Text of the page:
These 2 things may increase COVID-19 death risk

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It is widely documented that vitamin D offers many positive benefits to overall health; including boosting the body’s immune response, supporting bone and muscle health, and playing a potentially critical role in suppression of the severe pro-inflammatory response.

Evidence linking vitamin D deficiency with COVID-19 severity is circumstantial but growing.

A recent study from the Trinity and the University of Liverpool suggests that the lack of vitamin D and ultraviolet be linked to COVID-19 mortality in northerly latitudes.

The findings offer fresh insight into COVID-19’s impact across countries, and the factors that influence its severity.

The study is published in BMJ Nutrition, Prevention & Health. One author is Professor Rose Anne Kenny, principal investigator of TILDA.

In the study, the team examined how and why COVID-19 affects populations in different ways.

They reported COVID-19 mortality rates per million population in 117 countries with 150 or more COVID-19 cases.

They found that the proportion of older people in each country greatly affected COVID-19 mortality rates, but after adjustment for this, a strong association remains across the Northern hemisphere between more northerly latitude and higher death rates from COVID-19.

The association between COVID-19 mortality and latitude exists above 28 degrees, not far from the latitude (35 degrees) beyond which populations often have insufficient ultraviolet B exposure, to maintain normal vitamin D blood levels through winter and spring.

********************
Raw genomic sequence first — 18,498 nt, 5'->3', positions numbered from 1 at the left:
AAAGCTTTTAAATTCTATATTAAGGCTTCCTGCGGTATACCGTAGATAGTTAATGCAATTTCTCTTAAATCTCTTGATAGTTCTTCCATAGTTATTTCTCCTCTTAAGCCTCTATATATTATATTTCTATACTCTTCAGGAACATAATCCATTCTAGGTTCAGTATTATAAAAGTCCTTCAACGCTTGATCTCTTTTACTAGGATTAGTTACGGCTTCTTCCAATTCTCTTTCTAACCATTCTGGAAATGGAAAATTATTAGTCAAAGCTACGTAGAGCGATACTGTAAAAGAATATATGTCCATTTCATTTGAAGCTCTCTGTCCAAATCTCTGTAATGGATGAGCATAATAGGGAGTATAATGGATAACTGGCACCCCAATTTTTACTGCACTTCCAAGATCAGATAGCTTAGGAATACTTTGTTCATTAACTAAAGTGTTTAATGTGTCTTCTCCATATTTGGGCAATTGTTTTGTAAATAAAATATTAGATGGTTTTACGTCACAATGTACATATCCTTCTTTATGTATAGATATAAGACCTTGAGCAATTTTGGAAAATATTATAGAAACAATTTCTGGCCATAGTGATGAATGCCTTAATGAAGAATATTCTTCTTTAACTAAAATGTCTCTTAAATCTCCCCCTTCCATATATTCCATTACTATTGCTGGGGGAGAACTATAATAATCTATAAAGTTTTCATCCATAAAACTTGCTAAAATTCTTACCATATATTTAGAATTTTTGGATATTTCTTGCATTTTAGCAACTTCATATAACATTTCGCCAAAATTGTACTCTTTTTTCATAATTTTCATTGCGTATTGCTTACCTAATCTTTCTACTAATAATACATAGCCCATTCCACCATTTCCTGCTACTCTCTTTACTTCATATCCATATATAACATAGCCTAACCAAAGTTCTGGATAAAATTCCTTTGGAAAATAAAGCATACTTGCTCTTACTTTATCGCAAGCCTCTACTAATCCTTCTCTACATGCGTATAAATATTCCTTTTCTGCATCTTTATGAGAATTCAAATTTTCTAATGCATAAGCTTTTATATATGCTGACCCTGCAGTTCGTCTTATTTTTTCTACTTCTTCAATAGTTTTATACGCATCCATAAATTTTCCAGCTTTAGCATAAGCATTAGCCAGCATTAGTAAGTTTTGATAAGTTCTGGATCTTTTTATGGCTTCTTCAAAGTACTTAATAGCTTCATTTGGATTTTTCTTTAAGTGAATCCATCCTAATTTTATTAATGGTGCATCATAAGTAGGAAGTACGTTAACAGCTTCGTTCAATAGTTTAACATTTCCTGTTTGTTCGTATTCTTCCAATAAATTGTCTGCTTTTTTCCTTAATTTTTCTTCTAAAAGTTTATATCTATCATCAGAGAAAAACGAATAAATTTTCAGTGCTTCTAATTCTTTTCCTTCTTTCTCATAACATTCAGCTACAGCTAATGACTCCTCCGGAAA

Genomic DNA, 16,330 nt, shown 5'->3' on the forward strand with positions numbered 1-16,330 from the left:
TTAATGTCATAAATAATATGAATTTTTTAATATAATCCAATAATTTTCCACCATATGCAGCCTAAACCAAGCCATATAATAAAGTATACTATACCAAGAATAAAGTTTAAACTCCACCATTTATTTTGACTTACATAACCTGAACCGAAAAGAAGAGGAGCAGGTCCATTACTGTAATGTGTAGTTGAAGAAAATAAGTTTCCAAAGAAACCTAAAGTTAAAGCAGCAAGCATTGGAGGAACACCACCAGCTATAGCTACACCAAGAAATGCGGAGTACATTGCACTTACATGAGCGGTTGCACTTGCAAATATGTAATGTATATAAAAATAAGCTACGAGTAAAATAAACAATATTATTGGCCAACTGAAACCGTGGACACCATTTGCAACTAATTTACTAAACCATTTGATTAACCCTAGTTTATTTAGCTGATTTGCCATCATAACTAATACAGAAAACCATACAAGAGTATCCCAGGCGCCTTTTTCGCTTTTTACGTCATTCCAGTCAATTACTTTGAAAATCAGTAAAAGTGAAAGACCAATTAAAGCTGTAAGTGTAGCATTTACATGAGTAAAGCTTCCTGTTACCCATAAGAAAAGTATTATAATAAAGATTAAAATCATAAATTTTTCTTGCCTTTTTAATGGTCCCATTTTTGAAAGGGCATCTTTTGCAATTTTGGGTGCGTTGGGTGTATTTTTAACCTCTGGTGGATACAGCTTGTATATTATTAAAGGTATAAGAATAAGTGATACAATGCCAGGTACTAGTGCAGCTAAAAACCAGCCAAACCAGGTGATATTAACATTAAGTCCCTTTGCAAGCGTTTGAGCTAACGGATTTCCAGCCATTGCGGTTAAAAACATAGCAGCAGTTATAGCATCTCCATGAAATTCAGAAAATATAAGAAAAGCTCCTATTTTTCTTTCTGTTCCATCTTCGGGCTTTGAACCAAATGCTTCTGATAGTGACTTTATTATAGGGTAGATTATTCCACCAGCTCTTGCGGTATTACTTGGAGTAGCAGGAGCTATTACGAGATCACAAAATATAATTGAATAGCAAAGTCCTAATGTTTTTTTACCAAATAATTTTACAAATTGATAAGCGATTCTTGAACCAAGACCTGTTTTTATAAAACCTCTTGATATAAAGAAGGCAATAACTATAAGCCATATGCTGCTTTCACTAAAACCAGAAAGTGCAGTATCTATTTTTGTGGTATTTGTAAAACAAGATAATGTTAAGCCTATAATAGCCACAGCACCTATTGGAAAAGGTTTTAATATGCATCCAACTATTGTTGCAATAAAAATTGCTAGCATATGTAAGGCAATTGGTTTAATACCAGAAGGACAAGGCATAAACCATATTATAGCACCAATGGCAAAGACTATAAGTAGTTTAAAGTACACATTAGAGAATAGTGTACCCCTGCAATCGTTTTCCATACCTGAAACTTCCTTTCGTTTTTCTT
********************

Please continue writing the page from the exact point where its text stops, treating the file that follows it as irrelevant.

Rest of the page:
The researchers point out that if the association between vitamin D deficiency and COVID-19 severity is causative, the disease should prove seasonal since more severely affected individuals are infectious for longer.

They recommend supplementation of 800-1000 International Units (20 -25 micrograms) daily to ensure normal blood values, especially for those at greater risk of deficiency, such as people with darker skin or living in institutions.

The team says given the high prevalence of vitamin D deficiency in many northern latitude countries, the reduction in outdoor physical activity during COVID, and the safety of vitamin D, public health bodies in Ireland and UK are recommending that older persons, those who are mainly indoors and those from other high-risk groups such as BAME, should take regular supplements.

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